Professional athletes have been endorsing products for years, mainly products that are marketed towards the athletic community. The brands of these products include Gatorade, Nike, Adidas and Under Armor, but in the last decade there has been dramatic shift in the products and brands that professional athletes endorse. In the past few years athletes have started endorsing products and brands that have nothing to do with sports they play, specifically the athletes Tom Brady and David Beckham.
These two athletes have moved to endorsing brands that are viewed as “trendy” and more “fashion centric.” What kind of effect does this have on athletes like Brady and Beckham? Does an athlete endorsing a brand define or redefine how they are perceived? And how do these kinds of athletes and the brands they endorse compare to someone like Michael Jordan who is the face of his own self-titled brand? To answer these questions we first need examine how these athletes are presented by the brands they endorse.
Let’s start with Brady endorsing Ugg boots. Think of the giant spread of him sitting against a wall in GQ magazine. His hair perfectly tamed and dressed as if he just came off the runway. He’s peering out through the page and the backdrop is so dark it is hard not to notice his blue eyes staring into the distance. One might wonder what is Tom Brady endorsing here? Is this some kind of narcissistic joke? Then you see on the side of the page in bright white letters “UGG for Men,” and you notice that his pants rise just above his boots in a way that it illuminates the product.
Now I want you to think of David Beckham and his relation to the fashion world. Beckham endorses fashion lines such as H&M clothing and if you’ve ever been into an H&M, they tend to blur the lines between the men’s section and the women’s section. The clothing is trendy, skin tight, and unisex, which can make some wearers of this particular line come off as androgynous, but not Beckham.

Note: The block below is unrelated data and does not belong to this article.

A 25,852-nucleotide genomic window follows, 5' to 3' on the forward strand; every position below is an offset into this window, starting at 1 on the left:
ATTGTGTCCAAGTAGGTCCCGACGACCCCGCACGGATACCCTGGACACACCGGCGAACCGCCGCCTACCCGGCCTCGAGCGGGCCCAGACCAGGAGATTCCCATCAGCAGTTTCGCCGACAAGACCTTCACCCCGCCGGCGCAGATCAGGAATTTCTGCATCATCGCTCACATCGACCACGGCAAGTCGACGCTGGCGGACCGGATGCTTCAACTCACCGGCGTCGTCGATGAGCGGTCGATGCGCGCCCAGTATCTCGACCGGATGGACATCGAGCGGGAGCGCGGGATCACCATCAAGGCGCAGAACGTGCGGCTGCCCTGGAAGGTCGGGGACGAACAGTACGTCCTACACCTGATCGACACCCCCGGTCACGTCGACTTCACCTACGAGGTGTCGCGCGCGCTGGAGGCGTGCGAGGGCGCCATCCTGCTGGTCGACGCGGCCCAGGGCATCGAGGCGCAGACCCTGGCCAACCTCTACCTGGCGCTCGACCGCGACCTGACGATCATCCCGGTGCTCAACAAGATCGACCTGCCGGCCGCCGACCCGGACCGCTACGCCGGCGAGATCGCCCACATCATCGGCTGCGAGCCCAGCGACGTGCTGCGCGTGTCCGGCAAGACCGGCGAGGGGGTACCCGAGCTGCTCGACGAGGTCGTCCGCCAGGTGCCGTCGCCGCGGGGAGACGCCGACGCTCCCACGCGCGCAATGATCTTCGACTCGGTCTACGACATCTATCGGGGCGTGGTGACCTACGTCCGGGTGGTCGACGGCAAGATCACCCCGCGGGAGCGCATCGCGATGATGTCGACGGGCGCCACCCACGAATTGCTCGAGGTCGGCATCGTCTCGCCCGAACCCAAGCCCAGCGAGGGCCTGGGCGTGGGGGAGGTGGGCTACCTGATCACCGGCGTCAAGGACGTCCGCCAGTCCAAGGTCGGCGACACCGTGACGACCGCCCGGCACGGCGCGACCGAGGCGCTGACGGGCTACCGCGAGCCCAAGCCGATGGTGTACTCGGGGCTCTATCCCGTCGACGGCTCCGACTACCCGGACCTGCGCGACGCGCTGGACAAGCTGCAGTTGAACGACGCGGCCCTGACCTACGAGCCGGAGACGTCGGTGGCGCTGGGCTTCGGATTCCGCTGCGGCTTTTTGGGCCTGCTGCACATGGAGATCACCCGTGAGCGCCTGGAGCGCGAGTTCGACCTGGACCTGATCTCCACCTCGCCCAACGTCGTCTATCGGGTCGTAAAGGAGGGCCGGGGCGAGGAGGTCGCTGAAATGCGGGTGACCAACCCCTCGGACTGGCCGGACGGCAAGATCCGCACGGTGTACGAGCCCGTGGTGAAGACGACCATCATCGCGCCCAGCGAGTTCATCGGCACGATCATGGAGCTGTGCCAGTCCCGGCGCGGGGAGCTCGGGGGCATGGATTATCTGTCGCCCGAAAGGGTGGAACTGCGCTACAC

Beckham comes off as all man, wearing clothing that seems to fit comfortably and loosely. He appears as if he just threw on a button crew neck shirt after a post game shower and rolled up the sleeves just enough so we can see the tattoos on his arm. Not to mention he seems to have “missed” a few buttons so his chest ink peeks out. What this clothing is doing to Beckham is sexualizing him. He is not representing himself as a professional soccer player rather he is presented as an object of desire.
This representation is brought to light clearly in his Emporio Armani underwear campaign. We see Beckham in a dark backdrop that artfully shadows half of his face, shedding light on nothing more than his chiseled jaw line and sculpted abdomen that could make Adonis blush. The light seems to be getting more intense as our eyes venture southward. It’s almost as if the light is leading us somewhere and then we hit the piéce de résistance. His hips are adorned with the blinding white Emporio Armani symbol across a jet black waistband that seems to give off a Nicholas Cage like whispering shout of “Emporio Armani.”
In both these ads, Brady and Beckham are presented to us as models and not as athletes. As models they are relying on sex appeal to endorse these products instead of relying on athletic talent, which they are known for in the first place but how does this kind sexually infused modeling compare to how Michael Jordan endorses his own brand?
Jordan endorsing the Michael Jordan brand is far different from how Brady and Beckham endorse their respective fashion brands. The first difference being that Brady and Beckham are promoting brands that are separate from their names while Jordan is endorsing a brand that carries his name and therefore endorsing himself.